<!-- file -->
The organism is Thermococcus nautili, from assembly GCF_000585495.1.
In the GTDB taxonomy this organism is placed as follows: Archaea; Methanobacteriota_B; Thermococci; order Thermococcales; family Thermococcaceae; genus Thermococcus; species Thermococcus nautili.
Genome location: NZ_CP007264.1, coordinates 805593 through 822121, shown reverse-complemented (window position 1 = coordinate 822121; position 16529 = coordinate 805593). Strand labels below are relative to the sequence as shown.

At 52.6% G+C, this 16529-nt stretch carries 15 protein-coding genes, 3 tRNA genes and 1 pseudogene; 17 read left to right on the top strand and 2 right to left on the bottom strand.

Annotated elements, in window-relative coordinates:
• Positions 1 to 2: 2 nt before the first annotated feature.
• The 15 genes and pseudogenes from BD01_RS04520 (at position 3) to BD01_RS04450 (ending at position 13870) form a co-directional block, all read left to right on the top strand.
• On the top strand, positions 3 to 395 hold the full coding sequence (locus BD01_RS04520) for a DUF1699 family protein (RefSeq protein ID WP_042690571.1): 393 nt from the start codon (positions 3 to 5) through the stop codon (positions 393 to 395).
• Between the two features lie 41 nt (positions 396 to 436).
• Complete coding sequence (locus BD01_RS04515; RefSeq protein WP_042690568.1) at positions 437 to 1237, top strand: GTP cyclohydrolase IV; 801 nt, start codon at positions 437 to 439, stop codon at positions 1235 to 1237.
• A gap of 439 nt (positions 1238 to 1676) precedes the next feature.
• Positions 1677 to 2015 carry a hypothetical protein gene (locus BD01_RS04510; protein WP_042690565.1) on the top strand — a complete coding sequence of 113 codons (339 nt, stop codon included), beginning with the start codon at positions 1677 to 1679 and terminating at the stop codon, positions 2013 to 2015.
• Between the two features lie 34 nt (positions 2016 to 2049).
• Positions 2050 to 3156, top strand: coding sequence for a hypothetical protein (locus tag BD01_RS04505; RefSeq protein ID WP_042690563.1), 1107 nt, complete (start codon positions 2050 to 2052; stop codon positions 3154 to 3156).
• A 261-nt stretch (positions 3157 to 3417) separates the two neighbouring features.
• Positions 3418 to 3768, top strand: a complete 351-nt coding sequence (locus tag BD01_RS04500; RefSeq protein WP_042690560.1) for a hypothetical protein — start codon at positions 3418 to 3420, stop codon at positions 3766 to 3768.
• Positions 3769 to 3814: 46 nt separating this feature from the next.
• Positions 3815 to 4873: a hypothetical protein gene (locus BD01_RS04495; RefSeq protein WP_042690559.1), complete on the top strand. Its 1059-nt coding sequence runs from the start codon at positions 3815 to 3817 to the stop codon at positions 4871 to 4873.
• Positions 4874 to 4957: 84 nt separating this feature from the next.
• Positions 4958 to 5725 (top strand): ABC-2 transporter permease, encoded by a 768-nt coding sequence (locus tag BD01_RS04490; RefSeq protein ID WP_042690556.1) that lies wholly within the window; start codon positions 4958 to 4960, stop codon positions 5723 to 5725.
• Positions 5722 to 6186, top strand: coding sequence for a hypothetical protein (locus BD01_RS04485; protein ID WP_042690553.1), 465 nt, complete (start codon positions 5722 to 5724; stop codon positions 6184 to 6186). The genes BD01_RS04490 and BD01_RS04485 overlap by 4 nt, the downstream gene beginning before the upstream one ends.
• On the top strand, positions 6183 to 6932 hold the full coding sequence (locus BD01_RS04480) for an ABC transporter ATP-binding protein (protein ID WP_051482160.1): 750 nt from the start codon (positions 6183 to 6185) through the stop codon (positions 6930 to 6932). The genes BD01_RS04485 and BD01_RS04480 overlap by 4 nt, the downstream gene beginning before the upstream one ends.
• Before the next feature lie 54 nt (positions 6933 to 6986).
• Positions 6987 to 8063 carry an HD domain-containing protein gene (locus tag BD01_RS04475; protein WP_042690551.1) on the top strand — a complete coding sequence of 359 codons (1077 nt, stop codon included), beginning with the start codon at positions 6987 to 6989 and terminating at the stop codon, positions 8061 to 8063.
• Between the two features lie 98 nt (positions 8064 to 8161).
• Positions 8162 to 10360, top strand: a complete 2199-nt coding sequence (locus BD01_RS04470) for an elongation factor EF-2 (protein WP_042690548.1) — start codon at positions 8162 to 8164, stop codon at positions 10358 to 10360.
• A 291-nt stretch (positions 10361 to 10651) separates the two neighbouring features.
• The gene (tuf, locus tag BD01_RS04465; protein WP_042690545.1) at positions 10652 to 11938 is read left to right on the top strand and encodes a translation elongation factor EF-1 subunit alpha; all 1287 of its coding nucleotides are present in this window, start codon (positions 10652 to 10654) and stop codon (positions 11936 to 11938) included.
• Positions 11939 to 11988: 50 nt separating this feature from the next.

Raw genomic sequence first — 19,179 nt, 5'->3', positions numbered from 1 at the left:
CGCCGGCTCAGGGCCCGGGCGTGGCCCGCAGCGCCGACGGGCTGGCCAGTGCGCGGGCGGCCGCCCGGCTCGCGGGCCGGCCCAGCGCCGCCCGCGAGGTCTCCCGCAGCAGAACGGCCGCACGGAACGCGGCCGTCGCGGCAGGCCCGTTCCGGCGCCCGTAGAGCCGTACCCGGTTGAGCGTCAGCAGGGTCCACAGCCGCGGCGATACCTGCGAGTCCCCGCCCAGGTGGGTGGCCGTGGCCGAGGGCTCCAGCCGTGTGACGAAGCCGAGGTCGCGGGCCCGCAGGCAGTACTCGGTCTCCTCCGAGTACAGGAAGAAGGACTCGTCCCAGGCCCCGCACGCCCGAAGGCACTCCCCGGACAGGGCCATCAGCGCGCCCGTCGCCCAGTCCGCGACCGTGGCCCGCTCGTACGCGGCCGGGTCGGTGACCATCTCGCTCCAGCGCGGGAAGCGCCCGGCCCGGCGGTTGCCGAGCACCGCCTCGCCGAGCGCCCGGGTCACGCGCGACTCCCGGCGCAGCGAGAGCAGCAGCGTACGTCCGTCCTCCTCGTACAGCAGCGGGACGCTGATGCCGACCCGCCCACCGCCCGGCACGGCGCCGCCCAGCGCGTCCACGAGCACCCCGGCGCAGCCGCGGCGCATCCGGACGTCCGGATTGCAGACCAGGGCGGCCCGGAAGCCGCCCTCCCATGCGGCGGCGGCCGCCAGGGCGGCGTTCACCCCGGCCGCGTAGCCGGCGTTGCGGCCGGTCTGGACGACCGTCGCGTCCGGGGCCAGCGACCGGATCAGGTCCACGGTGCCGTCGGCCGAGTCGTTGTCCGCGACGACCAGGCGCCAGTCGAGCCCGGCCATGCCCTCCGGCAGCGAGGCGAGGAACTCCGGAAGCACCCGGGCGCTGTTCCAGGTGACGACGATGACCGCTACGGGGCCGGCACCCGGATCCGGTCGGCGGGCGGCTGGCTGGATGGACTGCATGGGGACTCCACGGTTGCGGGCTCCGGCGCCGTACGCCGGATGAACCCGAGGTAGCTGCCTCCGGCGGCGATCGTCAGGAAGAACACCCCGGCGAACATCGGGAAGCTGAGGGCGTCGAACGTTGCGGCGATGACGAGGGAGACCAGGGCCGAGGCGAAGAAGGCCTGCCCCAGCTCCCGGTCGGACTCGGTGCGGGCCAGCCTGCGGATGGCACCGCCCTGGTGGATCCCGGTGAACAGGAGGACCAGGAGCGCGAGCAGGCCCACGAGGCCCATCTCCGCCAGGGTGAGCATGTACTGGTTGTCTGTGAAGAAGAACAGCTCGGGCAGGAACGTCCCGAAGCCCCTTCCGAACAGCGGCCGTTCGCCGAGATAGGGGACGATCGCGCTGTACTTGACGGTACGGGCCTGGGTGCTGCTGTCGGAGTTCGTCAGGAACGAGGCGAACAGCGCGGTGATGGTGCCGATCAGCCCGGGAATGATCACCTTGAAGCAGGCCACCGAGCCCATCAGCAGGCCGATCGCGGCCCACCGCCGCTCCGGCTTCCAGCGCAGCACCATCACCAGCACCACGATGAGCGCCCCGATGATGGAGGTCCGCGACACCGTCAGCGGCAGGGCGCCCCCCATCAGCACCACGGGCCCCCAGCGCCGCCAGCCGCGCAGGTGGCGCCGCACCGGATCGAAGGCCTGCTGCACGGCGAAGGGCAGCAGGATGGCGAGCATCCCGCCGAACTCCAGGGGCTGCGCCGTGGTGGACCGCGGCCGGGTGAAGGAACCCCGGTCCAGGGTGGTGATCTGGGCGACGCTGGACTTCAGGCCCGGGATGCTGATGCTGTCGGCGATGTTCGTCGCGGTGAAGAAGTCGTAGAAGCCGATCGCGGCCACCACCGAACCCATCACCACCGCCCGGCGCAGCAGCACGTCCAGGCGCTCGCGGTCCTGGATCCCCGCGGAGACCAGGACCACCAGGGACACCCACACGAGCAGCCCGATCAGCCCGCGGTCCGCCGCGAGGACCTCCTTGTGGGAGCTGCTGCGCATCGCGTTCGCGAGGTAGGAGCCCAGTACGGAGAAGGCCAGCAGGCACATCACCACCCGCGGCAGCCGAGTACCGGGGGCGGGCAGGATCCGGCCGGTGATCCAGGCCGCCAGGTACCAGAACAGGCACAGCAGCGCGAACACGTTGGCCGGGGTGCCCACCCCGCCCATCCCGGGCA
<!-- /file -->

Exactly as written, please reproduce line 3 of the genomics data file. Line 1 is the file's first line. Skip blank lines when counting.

Genome location: NZ_CP007264.1, coordinates 805593 through 822121, shown reverse-complemented (window position 1 = coordinate 822121; position 16529 = coordinate 805593). Strand labels below are relative to the sequence as shown.